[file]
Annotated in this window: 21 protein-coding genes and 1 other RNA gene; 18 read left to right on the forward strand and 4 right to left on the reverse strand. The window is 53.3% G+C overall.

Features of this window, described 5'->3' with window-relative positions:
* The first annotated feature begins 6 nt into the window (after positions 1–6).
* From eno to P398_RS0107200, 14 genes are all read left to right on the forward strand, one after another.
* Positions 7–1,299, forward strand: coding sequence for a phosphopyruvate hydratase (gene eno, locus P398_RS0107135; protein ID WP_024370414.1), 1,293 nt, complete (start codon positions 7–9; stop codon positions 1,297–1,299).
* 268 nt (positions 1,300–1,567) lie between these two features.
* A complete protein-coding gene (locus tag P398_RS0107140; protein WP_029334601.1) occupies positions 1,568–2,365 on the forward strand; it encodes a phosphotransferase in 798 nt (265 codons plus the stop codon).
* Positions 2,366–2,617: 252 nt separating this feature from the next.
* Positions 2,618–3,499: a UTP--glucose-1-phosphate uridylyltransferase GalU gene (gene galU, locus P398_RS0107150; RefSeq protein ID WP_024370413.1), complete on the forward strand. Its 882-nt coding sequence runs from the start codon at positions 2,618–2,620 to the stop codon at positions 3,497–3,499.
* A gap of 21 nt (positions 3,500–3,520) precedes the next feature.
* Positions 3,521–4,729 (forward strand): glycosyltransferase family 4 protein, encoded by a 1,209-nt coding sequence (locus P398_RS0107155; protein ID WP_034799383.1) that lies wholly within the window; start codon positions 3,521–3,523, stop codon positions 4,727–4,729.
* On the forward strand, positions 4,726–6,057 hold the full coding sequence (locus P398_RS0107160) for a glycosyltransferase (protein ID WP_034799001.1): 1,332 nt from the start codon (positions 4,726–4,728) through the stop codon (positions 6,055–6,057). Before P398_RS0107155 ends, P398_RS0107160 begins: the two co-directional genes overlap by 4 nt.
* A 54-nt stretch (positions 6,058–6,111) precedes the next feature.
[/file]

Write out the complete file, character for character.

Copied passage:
Annotated in this window: 21 protein-coding genes and 1 other RNA gene; 18 read left to right on the forward strand and 4 right to left on the reverse strand. The window is 53.3% G+C overall.

Features of this window, described 5'->3' with window-relative positions:
* The first annotated feature begins 6 nt into the window (after positions 1–6).
* From eno to P398_RS0107200, 14 genes are all read left to right on the forward strand, one after another.
* Positions 7–1,299, forward strand: coding sequence for a phosphopyruvate hydratase (gene eno, locus P398_RS0107135; protein ID WP_024370414.1), 1,293 nt, complete (start codon positions 7–9; stop codon positions 1,297–1,299).
* 268 nt (positions 1,300–1,567) lie between these two features.
* A complete protein-coding gene (locus tag P398_RS0107140; protein WP_029334601.1) occupies positions 1,568–2,365 on the forward strand; it encodes a phosphotransferase in 798 nt (265 codons plus the stop codon).
* Positions 2,366–2,617: 252 nt separating this feature from the next.
* Positions 2,618–3,499: a UTP--glucose-1-phosphate uridylyltransferase GalU gene (gene galU, locus P398_RS0107150; RefSeq protein ID WP_024370413.1), complete on the forward strand. Its 882-nt coding sequence runs from the start codon at positions 2,618–2,620 to the stop codon at positions 3,497–3,499.
* A gap of 21 nt (positions 3,500–3,520) precedes the next feature.
* Positions 3,521–4,729 (forward strand): glycosyltransferase family 4 protein, encoded by a 1,209-nt coding sequence (locus P398_RS0107155; protein ID WP_034799383.1) that lies wholly within the window; start codon positions 3,521–3,523, stop codon positions 4,727–4,729.
* On the forward strand, positions 4,726–6,057 hold the full coding sequence (locus P398_RS0107160) for a glycosyltransferase (protein ID WP_034799001.1): 1,332 nt from the start codon (positions 4,726–4,728) through the stop codon (positions 6,055–6,057). Before P398_RS0107155 ends, P398_RS0107160 begins: the two co-directional genes overlap by 4 nt.
* A 54-nt stretch (positions 6,058–6,111) precedes the next feature.